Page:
Music Lessons: Loyola grad makes it big, inspires other young rappers

Music Lessons

NEW ORLEANS, LA (WVUE) - He's got the No. 8 song on the Billboard Hot 100 and a sold-out tour. One of today's biggest rappers is a product of Loyola University and is inspiring a whole legion of high school students to follow in his footsteps.

One of those students, 18-year-old Dylan Sheh, has been rapping for years. Today, he's practicing in a state-of-the-art recording studio inside Loyola University. A New York City native, Dylan just enrolled at Loyola.

He explains, "G-Eazy definitely had what he needed and showed me that I needed to come here."

G-Eazy is a 26-year-old rapping phenom from Oakland, Calif., and 2011 graduate of Loyola.

"It's mind-boggling. It's like I pinch myself every day," G-Easy told FOX 8. "The music business program just made sense."

The rapper, whose real name is Gerald Gillum, initially didn't want to go to college.

"I wasn't very gung ho on the idea of school, to be frank, to be completely honest. It was kind of my grandma who forced me," G-Eazy explained.

The move paid off.

"This is where I found my voice, myself, my sound - like, everything. it was all coming together in those years," G-Eazy said.

Coming back to the school this January, Eazy, as he's often called, chatted with current students about his rise to fame. He says he's amazed that students like Dylan Sheh chose this school specifically because of him.

"That's crazy, but that's why I wanted so badly to fit this in, today, to come back because it's like, any game I can give back, anything I learned along the way, like let me help share that," G-Eazy said.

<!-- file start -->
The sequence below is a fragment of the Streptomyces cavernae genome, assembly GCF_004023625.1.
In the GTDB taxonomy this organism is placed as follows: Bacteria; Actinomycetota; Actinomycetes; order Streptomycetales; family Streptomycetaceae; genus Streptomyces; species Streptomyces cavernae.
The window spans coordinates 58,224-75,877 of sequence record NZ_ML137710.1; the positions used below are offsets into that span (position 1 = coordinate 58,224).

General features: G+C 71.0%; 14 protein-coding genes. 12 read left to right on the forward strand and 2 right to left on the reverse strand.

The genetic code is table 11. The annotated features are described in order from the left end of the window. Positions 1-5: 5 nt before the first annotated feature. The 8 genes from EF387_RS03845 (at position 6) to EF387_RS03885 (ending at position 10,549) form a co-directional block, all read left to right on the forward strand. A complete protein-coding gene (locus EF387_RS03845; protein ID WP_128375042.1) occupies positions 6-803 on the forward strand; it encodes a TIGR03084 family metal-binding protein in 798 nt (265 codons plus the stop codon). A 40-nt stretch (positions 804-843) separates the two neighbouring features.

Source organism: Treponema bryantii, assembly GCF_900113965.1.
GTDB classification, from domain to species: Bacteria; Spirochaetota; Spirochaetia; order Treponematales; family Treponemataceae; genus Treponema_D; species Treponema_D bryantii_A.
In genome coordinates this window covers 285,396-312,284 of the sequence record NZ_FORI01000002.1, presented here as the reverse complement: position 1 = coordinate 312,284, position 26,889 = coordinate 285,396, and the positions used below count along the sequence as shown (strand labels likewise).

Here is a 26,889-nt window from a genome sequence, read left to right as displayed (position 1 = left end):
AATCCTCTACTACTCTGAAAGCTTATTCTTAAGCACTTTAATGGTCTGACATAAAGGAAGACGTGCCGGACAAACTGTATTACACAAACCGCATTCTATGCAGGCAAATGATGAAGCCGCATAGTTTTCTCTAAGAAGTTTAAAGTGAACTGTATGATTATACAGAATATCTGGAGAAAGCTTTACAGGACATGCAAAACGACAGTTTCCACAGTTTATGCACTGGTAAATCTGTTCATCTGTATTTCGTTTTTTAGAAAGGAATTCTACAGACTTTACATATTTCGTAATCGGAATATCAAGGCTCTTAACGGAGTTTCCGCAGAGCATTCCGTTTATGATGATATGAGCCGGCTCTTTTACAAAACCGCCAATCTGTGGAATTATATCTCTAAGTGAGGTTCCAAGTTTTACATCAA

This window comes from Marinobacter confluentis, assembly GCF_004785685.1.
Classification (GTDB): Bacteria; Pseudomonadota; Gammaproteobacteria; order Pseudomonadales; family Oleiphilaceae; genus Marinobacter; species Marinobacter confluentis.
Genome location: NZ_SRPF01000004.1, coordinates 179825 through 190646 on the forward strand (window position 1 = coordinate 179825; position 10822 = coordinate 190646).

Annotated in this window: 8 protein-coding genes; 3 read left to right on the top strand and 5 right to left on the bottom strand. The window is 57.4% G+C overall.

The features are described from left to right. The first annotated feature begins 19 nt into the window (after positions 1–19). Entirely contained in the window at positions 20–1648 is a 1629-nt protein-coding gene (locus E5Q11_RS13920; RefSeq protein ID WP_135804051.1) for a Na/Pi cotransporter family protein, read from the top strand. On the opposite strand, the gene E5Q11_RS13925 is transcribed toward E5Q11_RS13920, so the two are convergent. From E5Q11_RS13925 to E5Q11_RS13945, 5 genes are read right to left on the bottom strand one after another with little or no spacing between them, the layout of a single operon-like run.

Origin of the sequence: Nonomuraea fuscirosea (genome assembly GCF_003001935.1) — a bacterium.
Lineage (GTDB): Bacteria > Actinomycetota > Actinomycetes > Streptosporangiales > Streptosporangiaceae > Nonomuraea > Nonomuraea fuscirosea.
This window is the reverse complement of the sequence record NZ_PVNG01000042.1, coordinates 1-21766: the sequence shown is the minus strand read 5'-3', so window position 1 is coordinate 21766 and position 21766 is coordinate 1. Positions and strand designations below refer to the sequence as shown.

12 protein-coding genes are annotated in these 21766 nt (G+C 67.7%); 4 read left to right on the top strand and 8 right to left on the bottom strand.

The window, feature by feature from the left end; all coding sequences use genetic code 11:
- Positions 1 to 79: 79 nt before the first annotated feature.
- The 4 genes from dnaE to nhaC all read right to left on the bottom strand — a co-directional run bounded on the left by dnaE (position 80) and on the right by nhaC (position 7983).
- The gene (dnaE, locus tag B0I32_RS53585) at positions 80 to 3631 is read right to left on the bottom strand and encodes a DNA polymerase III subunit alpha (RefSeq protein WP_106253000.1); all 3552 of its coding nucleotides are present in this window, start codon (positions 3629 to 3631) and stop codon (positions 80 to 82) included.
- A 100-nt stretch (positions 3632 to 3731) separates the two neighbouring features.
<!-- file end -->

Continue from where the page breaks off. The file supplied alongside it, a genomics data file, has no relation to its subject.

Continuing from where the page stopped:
He learned at Loyola how to run the business side of a music career, taking classes on marketing and production. He cranked out his own singles and booked shows at places like the Republic nightclub, fighting his way to the top.

"It wasn't like some get rich quick scheme and if this doesn't work I'm abandoning ship. I just love making music," G-Eazy said.

Lovell Cooper, a music teacher at Loyola, says of the star, "He started as the freshman project and that whole model that they use now was started when he was a freshman. It just continued and it grew."

Cooper has real-world experience, having produced albums with Mos Def, and Cash Money records. That experience is what he tries to pass on to his students.

"You're learning how to be entrepreneurs, you're learning basically how to make money," Cooper said.

They're lessons G-Eazy took to heart. He met his good friend and current manager, Matt Bauerschmidt, while at school. Together, they implemented the school's teachings to build Eazy's career.

G-Eazy says, "Honestly it's just about being persistent, being determined, saying to the universe like what you want and just like going and making that happen."

That's exactly what Dylan Sheh is trying to do. He says, "I want to be touring every second. I want to just non-stop be on the road, entertaining."

The 18-year-old has lofty goals. But so too did another 18-year-old at one time.

When G-Eazy is asked if he really envisioned being famous one day, he replies, "Yeah, absolutely. That's the point. You dream big."

Dylan knows he's got his work cut out for him if he's going to make it big in the cutthroat entertainment business. But he's got some good role models and a program that's setting him up for success.

Dylan says, "It's definitely a lot of hours that have been put into it but it's not work when you love what you're doing, so I don't mind."

G-Eazy is currently in the middle of a sold out tour across the country. He's headlining the popular Coachella music festival in California this spring.

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